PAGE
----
Railway Projects at Ghana Case Study
Gabions are strong receptacles filled with inorganic components such as rock, concrete, sand, and soil, as well as glass rock in some architectural applications. Gabions get their name from the Italian word meaning cage. These cages are made of site-specific materials such as galvanized steel, stainless steel, bare steel, PVC coated steel, and copolymer plastic. They’re noted for their versatility, and they’re designed to withstand a variety of weather and site circumstances.
Gabions are a specialized engineering solution made of metal wire and shaped into a mesh. They are wire boxes containing materials such as stones (stone gabion boxes), concrete, or even sand and soil within. The galvanized wires’ endurance determines how long the wire mesh gabion box will last.
Gabions are widely employed in civil engineering, military applications, road construction, general landscaping, foundations, erosion control, and architectural embellishments, among other applications. Gabions are flexible and permeable constructions that are utilized for a number of functions, including architectural fence and veneer building, as well as shoreline erosion stabilization. Landscaping, roads and railroads, sports and recreation, slopes and walls, trash, mining, ports and aviation, structures
Product – Gabion Boxes – 1800nos
Location – Ghana
Ghana railway line runs through a variety of terrains. The available space was limited in several places, and the side slopes were extremely steep. Due to the difficult terrain and limited building time, various technological breakthroughs were required.
Large amounts of cutting in lateritic and basaltic rocks were required for the track’s construction and widening. The exposed lateritic terrains were subjected to intense rainfall, and the laterite lost all of its cohesion, strength, and became particularly prone to causing heavy slides and slips in the presence of water. Several landslide mitigation techniques, such as the construction of proper retaining walls and rockfall prevention measures, were required to address this issue.
The ballast that is deposited beneath the tracks is primarily used for load dispersion as well as enhanced resiliency. A ballast layer is used beneath the sleepers sloping outwards. This necessitates a more efficient use of space on the sides, with enough width for the embankment. Furthermore, due to the continual use of the track, ballast has a tendency to roll out of tracks over time.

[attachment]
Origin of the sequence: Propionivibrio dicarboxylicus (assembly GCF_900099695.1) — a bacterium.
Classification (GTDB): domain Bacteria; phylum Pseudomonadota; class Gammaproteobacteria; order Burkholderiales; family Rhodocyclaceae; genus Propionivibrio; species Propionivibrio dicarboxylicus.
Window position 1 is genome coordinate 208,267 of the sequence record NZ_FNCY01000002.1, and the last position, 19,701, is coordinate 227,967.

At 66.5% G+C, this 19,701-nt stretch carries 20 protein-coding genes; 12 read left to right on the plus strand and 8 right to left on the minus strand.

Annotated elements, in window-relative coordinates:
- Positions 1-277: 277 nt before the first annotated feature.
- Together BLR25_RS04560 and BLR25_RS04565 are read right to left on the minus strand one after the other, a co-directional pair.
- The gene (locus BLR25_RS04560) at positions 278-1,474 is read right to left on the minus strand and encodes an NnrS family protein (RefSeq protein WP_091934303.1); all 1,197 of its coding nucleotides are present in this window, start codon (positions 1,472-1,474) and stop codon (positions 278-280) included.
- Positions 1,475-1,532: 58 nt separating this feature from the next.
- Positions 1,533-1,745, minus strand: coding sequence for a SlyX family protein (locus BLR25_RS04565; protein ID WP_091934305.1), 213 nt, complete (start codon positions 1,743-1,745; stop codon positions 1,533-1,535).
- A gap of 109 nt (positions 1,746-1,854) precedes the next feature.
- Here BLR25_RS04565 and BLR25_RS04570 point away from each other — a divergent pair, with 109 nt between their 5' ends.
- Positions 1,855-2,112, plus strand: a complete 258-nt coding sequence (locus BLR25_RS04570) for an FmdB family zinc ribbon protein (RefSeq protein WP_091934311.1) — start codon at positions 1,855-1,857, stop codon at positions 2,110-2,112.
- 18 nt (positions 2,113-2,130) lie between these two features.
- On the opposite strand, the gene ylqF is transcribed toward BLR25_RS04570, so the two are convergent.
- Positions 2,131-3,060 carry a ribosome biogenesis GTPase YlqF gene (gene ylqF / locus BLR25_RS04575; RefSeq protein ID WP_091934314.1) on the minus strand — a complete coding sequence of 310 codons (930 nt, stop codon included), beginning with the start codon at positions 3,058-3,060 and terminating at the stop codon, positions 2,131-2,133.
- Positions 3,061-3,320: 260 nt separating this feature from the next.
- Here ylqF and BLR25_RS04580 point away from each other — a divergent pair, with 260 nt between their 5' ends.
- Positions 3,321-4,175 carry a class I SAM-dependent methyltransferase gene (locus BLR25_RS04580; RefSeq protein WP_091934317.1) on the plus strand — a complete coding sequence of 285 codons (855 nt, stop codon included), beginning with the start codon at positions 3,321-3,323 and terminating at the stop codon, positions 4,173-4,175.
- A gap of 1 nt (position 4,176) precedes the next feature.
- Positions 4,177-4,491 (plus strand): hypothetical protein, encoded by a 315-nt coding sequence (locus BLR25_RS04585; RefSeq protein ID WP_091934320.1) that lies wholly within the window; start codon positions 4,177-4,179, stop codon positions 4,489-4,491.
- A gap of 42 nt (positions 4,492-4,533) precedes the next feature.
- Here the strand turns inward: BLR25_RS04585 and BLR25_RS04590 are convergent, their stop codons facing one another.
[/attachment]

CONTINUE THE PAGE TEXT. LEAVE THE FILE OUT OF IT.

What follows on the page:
The Gabion Box Wall was designed and built to maintain the site boundary throughout the length of a new development’s access road. Crushed concrete was used to fill the gabions, which were then fronted with stone fill.
An access track is being built along the length of an existing train station using Gabion Box walling. When the present station is dismantled and the new train station is built, the access track will be utilized by a piling rig that will be necessary to lay new foundations. The gabion box wall should always be erected and backfilled on both sides of the railway line. This reduces the risk of the embankment slipping.
Gabion walls are environmentally friendly since they are composed of natural stone that has been little treated. If desired, vegetation can grow on the gabion walls with proper care, allowing them to blend in with the surrounding environment. Furthermore, gabion retaining walls have a lower carbon footprint than ordinary concrete retaining walls of the same size in terms of CO2 emissions. Gabion barriers are well-known for their permeability. They require less drainage and, in some cases, no additional drainage beneath the face of the wall since there is less hydrostatic pressure accumulating.
Gabion offers excellent resistance to air corrosion due to the well-bonded zinc coating on the wire and its ability to support vegetation growth. This property permits the gabion to settle and deform without losing its strength or usefulness. Specifically, when confronted with shaky terrain and flowing water. Gabions are strong enough to endure floods, heavy rains, ice, and soil pressure.